Calculating quantiles for groups with dplyr::summarize and purrr::partial

September 30, 2018
By

(This article was first published on Rstats on goonR blog, and kindly contributed to R-bloggers)

Recently, I was trying to calculate the percentiles of a set of variables within a data set grouped by another variable. However, I quickly ran into the realization that this is not very straight forward when using dplyr’s summarize. Before I demonstrate, let’s load the libraries that we will need.

library(dplyr)
library(purrr)

If you don’t believe me when I say that it is not straight forward, go ahead and try to run the following block of code.

mtcars %>% 
  dplyr::group_by(cyl) %>% 
  dplyr::summarize(quants = quantile(mpg, probs = c(0.2, 0.5, 0.8)))

If you ran the code, you will see that it throws the following error:

Error in summarise_impl(.data, dots) : 
  Column `quants` must be length 1 (a summary value), not 3

This error is telling us that the result is returning an object of length 3 (our three quantiles) when it is expecting to get only one value. A quick Google search comes up with numerous stack overflow questions and answers about this. Most of these solutions revolve around using the do function to calculate the quantiles on each of the groups. However, according to Hadley, do will eventually be “going away”. While there is no definite time frame on this, I try to use it as little as possible. The new recommended practice is a combination of tidyr::nest, dplyr::mutate and purrr::map for most cases of grouping. I love this approach for most things (and it is even the accepted for one of the SO questions mentioned above) but I worked up a new solution that I think is useful for calculating percentiles on multiple groups for any desired number of percentiles.

This method uses purrr::map and a Function Operator, purrr::partial, to create a list of functions that can than be applied to a data set using dplyr::summarize_at and a little magic from rlang.

Let’s start by creating a vector of the desired percentiles to calculate. In this example, we will calculate the 20th, 50th, and 80th percentiles.

p <- c(0.2, 0.5, 0.8)

Now we can create a list of functions, with one for each quantile, using purrr::map and purrr::partial. We can also assign names to each function (useful for the output of summarize) using purrr::set_names

p_names <- map_chr(p, ~paste0(.x*100, "%"))

p_funs <- map(p, ~partial(quantile, probs = .x, na.rm = TRUE)) %>% 
  set_names(nm = p_names)

p_funs
## $`20%`
## function (...) 
## quantile(probs = .x, na.rm = TRUE, ...)
## 
## 
## $`50%`
## function (...)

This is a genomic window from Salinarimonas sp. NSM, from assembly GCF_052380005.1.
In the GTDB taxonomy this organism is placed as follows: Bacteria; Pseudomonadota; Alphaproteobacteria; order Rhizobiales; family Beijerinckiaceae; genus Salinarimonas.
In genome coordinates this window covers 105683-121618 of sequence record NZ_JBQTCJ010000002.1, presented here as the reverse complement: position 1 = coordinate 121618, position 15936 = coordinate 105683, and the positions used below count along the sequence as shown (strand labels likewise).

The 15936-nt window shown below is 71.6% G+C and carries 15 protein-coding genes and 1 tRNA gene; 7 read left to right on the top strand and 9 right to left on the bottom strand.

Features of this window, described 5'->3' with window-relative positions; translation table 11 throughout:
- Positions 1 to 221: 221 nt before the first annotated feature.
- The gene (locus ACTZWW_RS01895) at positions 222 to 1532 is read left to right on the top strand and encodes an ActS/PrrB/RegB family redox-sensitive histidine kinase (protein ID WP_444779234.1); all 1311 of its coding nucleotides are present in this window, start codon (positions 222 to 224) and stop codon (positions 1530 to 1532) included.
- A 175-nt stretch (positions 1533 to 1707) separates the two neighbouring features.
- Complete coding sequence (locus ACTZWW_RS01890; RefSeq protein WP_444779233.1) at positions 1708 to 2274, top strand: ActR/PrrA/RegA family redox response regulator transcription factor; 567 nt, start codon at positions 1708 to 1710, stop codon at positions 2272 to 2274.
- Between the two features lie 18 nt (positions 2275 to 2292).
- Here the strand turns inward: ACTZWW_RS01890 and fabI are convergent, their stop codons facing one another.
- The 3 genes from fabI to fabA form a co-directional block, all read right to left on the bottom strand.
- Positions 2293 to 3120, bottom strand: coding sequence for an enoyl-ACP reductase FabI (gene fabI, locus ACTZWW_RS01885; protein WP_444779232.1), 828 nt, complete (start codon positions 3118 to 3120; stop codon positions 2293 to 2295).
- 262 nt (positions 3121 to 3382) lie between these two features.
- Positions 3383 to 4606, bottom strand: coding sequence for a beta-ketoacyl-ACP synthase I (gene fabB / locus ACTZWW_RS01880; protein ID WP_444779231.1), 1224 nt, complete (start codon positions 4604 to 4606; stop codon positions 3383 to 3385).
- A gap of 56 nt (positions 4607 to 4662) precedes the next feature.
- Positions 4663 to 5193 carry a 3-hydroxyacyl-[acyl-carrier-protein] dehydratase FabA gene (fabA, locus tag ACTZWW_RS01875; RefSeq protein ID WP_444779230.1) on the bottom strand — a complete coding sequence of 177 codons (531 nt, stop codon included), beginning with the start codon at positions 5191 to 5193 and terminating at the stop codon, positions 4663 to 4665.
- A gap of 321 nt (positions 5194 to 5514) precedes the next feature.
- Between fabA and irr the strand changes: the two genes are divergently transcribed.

## quantile(probs = .x, na.rm = TRUE, ...)
## 
## 
## $`80%`
## function (...) 
## quantile(probs = .x, na.rm = TRUE, ...)
## 

Looking at p_funs we can see that we have a named list with each element containing a function comprised of the quantile function. The beauty of this is that you can use this list in the same way you would define multiple functions in any other summarize_at or summarize_all functions (i.e. funs(mean, sd)). The only difference is that we will now have to use the “bang-bang-bang” operator (!!!) from rlang (it is also exported from dplyr). The final product looks like this.

mtcars %>% 
  group_by(cyl) %>% 
  summarize_at(vars(mpg), funs(!!!p_funs))
## # A tibble: 3 x 4
##     cyl `20%` `50%` `80%`
##      
## 1     4  22.8  26    30.4
## 2     6  18.3  19.7  21  
## 3     8  13.9  15.2  16.8

I think that this provides a pretty neat way to get the desired output in a format that does not require a large amount of post calculation manipulation. In addition, it is, in my opinion, more straightforward than a lot of the do methods. This method also allows for quantiles to be calculated for more than one variable, although post-processing would be necessary in that case. Here is an example.

mtcars %>% 
  group_by(cyl) %>% 
  summarize_at(vars(mpg, hp), funs(!!!p_funs)) %>% 
  select(cyl, contains("mpg"), contains("hp"))
## # A tibble: 3 x 7
##     cyl `mpg_20%` `mpg_50%` `mpg_80%` `hp_20%` `hp_50%` `hp_80%`
##                              
## 1     4      22.8      26        30.4       65      91        97
## 2     6      18.3      19.7      21        110     110       123
## 3     8      13.9      15.2      16.8      175     192.      245

partial is yet another tool from the purrr package that can greatly enhance your R coding abilities. While this is surely a basic application of its functionality, one can easily see how powerful this function can be.

To leave a comment for the author, please follow the link and comment on their blog: Rstats on goonR blog.

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